by Stan Cutler
The ways the Republican and Democratic Parties are being reshaped in this election year are different. The Republicans, unable to coalesce around a candidate, are splintering. Were Democrats not terrified by the prospect of a Donald Trump presidency, the policy battles now being fought over party platform language might have a similarly disastrous effect on their party. Trump is fracturing the Republicans even as he’s forcing the Democrats to bond.
The Republican restructuring is well underway. The refusal of either ex-President Bush to vote for candidate Trump in the general election was given significantly more intellectual weight last week when syndicated columnist George Will declared that he would henceforth be unaffiliated, that his message to conservatives this election season is “to make sure he (Trump) loses,” adding, “Grit their teeth for four years and win the White House.”
He quoted Ronald Reagan when he was asked why he’d defected from the Democratic Party in the 1950s. Said Will, “I didn’t leave the (Republican) Party, the Party left me.”
Will is no ordinary pundit. He’s been a kind of Bill Buckley for this generation of Republicans, providing a philosophical framework on which party policies have hung since the 1980s. By urging conservatives to vote for a Democrat, a woman whose philosophies he has scorned for two decades, it means that the Republican Party as we’ve known it is pretty much dead – at least for the 2016 general election.
It means that many so-called “Business Republicans,” approximately 15 percent of the electorate, will either stay home on election day or vote for a Democrat. The evaporation of that essential base of voter and financial support means that Trump’s only chance for victory is to attract most of the Bernie Sanders voters, also about 15 percent of the electorate.
“I’m gonna go out, and I’m gonna get millions of people from the Democrats,” said Trump recently. “I’m gonna get Bernie people to vote, because they like me.”
The Democrats are undergoing a realignment of their own, but in a very different way. Our attention is focused on the 15-member Party Platform Drafting Committee. Six of the panel members were named by Clinton and five by Sanders. Rep. Debbie Wasserman Schultz (D-Fla.), chair of the Democratic National Committee and a Clintonite, named the remaining four. Unlike the Republican tantrums of disunity, the committee is engaged in articulate debate. Members have agreed on compromise language on many issues, but remain far apart on others. Because there are ten establishment members of the committee and only five leftists, extreme policy shifts are being voted down.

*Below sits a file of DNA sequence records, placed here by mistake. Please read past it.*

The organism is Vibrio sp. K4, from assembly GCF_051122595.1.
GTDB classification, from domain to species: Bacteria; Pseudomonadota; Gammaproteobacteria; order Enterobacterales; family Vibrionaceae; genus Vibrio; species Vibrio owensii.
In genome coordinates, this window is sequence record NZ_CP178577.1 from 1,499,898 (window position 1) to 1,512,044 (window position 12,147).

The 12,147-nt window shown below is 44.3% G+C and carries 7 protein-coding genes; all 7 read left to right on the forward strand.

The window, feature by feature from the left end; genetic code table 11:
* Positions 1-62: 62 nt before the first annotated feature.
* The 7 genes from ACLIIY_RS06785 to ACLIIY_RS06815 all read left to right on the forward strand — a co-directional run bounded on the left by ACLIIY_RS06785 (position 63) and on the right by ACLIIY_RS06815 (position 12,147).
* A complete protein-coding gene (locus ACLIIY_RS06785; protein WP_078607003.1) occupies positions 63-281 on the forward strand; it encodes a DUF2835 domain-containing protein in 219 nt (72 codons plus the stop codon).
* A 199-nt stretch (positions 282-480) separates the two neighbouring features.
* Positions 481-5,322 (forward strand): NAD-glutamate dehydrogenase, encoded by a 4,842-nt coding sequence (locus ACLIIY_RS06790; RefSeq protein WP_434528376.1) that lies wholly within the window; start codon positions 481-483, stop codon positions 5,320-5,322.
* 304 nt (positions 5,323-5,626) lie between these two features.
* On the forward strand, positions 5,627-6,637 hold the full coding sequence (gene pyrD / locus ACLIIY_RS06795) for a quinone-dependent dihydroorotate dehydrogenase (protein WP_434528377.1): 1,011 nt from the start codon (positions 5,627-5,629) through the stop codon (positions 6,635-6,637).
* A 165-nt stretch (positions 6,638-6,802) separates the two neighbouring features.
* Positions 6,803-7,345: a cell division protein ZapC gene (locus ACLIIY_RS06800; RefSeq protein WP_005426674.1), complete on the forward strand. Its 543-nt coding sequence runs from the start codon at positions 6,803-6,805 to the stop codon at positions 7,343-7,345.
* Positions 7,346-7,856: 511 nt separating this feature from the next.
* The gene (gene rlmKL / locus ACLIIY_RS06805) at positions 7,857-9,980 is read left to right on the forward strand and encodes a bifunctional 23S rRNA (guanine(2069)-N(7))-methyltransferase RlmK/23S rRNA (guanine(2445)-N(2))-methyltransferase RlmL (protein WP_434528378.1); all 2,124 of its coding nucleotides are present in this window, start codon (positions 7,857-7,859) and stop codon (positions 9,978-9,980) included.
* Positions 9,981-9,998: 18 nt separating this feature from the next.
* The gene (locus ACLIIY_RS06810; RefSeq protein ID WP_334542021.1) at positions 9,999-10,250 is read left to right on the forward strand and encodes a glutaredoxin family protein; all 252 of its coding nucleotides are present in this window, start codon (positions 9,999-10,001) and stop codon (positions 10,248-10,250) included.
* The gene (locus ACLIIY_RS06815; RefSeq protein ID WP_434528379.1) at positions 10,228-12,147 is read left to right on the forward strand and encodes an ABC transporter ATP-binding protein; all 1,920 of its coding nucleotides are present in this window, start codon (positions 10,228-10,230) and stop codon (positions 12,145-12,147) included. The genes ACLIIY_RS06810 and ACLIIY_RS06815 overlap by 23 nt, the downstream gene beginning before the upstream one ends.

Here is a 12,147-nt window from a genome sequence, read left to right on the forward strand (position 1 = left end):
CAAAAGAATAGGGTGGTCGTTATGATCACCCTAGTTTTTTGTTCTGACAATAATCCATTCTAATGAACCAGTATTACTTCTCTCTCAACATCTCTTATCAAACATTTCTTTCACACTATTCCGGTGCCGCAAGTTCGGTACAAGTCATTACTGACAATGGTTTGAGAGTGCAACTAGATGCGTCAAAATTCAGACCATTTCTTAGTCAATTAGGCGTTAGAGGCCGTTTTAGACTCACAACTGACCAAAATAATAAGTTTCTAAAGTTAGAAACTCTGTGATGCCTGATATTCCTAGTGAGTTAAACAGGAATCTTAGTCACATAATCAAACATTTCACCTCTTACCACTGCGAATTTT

The major disagreements so far have been over climate change and Palestinian legitimacy. The left wants a carbon tax and moratoria on fracking and drilling on public lands. In the Middle East, two of the five leftists, Cornel West and James Zogby, want the platform to declare “an end to occupation and illegal settlements.” Instead the committee approved language calling for a two-state solution solution that guarantees Israel’s security with recognized borders “and provides the Palestinians with independence, sovereignty, and dignity.”
The left wants the platform to declare the party’s commitment to a guaranteed $15 minimum hourly wage and to adjust it by law to the cost of living. The majority language says only that the party calls for a $15 minimum, stopping well short of entitlement language.
The two wings disagree over the trade agreement called the Trans Pacific Partnership (TPP). The Left wants no part of it; The establishment endorses it. On this issue, the politics are fraught, since Clinton herself, responding to both Trump and Sanders during the primary campaign, declared her opposition to the pact. Sanders is diplomatically suggesting that Clinton is two-faced on the issue, saying he’s baffled by the distance between her stated policy and the platform language.
The left has won a major platform victory over banking regulations. Language has been unanimously approved that calls for regulation of overlapping financial arrangements, banking practices that had been prohibited by the New Deal Glass-Steagall Act, controls that were removed in the mid-1990s. This language is aimed squarely at one of Sanders’ favorite targets, the “too big to fail” banks.
The committee has yet to tackle the most important issues in terms of voter turnout. Many new voters were energized by Sanders’s demand for free college and universal health care. The question remains as to whether the party establishment can keep these new voters in the party fold with acceptable platform language. If Sanders and his committee appointees cannot be satisfied on these matters, many young voters may be lost.
Not only will these platform planks influence the outcome of the 2016 Presidential election, they will tell us whether the Democratic Party is capable of realigning with the electorate. The Republicans are changing – painfully. Can the Democrats accomplish the necessary realignment through more civilized means? We’ll know soon enough.